The authors are grateful to Alasia Franco Vivai for providing plant materials and for their valuable field support.

Competing interests

The authors declare that they have no competing interests.

Availability of data and materials

The Illumina sequencing data from this study have been deposited in the NCBI SRA database under the BioProject accession PRJNA360076. The de novo assembled transcripts and the functional annotation datasets are available in LabArchives at doi:10.6070/H4W37TC2 and doi:10.6070/H40V89V1, respectively. All other data that support the findings of this study are included within the article (and its Additional files 1, 2, 3, 4, 5, 6, 7, 8, 9, and 10).

Funding

This research was supported by the European Commission’s Seventh Framework Programme (FP7/2012-2017) under the Grant Agreement No. FP7-311929 (WATBIO) and the Brain Gain (Rientro dei Cervelli) MIUR professorship (with tenure) for AH.

Publisher’s Note

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Open AccessThis article is distributed under the terms of the Creative Commons Attribution 4.0 International License (http://creativecommons.org/licenses/by/4.0/), which permits unrestricted use, distribution, and reproduction in any medium, provided you give appropriate credit to the original author(s) and the source, provide a link to the Creative Commons license, and indicate if changes were made. The Creative Commons Public Domain Dedication waiver (http://creativecommons.org/publicdomain/zero/1.0/) applies to the data made available in this article, unless otherwise stated.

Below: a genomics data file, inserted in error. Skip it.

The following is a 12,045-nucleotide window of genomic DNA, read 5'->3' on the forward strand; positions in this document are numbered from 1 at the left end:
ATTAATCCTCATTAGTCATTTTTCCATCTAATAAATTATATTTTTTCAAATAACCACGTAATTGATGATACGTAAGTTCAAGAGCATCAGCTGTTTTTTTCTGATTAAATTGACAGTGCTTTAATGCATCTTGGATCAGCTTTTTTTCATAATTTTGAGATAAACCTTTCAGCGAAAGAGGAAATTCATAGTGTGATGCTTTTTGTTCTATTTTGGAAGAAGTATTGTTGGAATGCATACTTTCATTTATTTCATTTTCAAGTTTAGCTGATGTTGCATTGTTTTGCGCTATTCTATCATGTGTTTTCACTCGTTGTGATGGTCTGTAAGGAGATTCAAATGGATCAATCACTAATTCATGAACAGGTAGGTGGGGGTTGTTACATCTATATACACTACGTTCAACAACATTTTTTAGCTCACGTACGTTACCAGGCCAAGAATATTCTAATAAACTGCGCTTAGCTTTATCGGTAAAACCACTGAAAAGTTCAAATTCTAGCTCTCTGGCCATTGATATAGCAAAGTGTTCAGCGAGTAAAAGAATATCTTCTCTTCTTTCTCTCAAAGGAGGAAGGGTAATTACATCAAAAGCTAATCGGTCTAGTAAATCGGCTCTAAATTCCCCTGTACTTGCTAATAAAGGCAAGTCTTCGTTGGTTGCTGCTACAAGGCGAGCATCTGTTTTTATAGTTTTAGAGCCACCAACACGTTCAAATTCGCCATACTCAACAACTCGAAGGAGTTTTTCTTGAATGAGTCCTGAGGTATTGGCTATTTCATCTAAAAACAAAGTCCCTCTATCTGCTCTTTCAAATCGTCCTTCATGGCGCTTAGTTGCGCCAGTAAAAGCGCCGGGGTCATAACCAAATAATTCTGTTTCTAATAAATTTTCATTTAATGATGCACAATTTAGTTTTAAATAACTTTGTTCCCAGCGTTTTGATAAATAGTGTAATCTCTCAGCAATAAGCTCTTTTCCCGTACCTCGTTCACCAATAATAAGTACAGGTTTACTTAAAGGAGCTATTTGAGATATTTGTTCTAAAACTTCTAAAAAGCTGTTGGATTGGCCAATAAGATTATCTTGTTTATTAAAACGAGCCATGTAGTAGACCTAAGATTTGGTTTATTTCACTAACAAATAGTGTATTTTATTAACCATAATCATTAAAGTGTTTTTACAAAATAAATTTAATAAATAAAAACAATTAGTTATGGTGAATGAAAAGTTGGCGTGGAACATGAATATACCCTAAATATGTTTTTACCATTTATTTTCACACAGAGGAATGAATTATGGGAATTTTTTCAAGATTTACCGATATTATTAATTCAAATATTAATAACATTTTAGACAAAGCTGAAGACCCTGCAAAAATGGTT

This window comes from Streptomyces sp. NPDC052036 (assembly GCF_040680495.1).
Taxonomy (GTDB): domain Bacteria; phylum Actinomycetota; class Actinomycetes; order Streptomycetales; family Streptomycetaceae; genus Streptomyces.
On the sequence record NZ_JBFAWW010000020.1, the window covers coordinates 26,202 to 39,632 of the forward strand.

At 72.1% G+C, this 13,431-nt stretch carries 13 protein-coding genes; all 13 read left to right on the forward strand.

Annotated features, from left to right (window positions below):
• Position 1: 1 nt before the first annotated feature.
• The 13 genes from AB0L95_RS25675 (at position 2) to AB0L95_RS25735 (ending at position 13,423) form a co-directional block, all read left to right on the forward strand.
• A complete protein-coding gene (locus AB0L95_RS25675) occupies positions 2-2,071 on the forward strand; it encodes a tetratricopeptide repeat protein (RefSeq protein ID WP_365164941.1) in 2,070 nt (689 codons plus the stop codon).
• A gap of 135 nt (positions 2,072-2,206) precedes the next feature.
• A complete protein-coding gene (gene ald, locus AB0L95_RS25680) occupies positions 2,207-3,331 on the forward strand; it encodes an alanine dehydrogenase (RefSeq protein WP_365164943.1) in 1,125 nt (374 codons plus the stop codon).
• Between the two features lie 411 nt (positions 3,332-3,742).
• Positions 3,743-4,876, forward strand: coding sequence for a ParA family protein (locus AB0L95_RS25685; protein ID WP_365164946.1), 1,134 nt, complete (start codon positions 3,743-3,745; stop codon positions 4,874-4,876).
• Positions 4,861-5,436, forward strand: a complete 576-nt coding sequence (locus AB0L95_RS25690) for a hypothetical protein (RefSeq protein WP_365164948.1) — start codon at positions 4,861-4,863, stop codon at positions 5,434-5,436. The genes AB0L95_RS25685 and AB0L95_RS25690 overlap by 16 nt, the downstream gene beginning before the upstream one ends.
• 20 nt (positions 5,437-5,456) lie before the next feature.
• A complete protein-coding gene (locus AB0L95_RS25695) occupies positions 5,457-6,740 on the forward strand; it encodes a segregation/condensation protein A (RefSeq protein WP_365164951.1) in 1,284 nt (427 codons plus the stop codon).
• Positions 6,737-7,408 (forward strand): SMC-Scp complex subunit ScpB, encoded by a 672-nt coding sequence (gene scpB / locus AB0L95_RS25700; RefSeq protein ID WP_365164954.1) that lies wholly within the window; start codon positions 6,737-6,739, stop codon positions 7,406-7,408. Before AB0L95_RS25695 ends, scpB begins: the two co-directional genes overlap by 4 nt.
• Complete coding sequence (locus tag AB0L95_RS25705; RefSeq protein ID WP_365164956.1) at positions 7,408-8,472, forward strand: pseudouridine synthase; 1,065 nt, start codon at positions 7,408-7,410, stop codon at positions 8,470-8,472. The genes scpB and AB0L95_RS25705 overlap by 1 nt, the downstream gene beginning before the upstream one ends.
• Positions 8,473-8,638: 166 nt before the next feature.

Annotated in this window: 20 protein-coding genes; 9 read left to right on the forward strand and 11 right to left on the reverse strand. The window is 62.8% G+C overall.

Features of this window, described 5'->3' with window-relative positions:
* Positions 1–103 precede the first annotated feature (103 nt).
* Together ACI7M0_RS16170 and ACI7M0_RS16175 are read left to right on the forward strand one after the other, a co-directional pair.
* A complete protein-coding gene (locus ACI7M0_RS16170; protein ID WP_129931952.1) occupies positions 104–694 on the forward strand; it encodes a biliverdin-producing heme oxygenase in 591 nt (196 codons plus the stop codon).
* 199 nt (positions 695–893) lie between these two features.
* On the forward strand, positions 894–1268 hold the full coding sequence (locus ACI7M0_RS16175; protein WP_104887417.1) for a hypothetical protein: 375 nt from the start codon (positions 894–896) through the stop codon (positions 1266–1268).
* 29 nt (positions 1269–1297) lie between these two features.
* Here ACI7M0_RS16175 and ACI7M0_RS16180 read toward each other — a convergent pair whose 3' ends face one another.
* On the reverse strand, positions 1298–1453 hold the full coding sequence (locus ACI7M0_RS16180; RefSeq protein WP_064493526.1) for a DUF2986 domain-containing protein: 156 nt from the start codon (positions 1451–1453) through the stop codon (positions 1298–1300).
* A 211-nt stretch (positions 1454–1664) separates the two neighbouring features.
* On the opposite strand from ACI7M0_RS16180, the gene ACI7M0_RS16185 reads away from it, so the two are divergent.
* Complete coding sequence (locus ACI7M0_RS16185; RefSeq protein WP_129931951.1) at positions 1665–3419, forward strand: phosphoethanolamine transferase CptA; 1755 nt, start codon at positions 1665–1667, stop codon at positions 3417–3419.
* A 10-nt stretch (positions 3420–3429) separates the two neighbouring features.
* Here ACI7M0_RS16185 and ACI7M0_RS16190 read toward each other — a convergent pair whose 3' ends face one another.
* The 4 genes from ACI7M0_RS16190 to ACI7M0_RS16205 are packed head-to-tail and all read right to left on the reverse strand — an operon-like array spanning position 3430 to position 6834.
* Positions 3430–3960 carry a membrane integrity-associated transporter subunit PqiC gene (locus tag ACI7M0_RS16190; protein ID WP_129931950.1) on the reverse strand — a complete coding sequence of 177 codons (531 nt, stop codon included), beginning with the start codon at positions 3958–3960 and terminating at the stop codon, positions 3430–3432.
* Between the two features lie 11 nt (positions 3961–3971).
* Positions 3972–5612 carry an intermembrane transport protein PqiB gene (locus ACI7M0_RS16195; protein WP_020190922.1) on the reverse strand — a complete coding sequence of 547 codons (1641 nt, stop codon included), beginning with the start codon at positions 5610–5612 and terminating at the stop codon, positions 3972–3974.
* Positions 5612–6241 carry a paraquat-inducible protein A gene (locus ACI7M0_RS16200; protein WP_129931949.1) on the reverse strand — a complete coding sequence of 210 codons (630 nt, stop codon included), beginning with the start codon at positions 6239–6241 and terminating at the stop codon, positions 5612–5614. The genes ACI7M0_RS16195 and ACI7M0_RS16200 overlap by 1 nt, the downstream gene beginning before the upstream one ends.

Authors’ Affiliations

(1)
Department for Innovation in Biological, Agro-food and Forest Systems, University of Tuscia
(2)
Alasia Franco Vivai s.s.
(3)
IGA Technology Services
(4)
Department of Agricultural and Environmental Sciences, University of Udine
(5)
Institute of Applied Genomics
(6)
Laboratory of Genetics, Wageningen University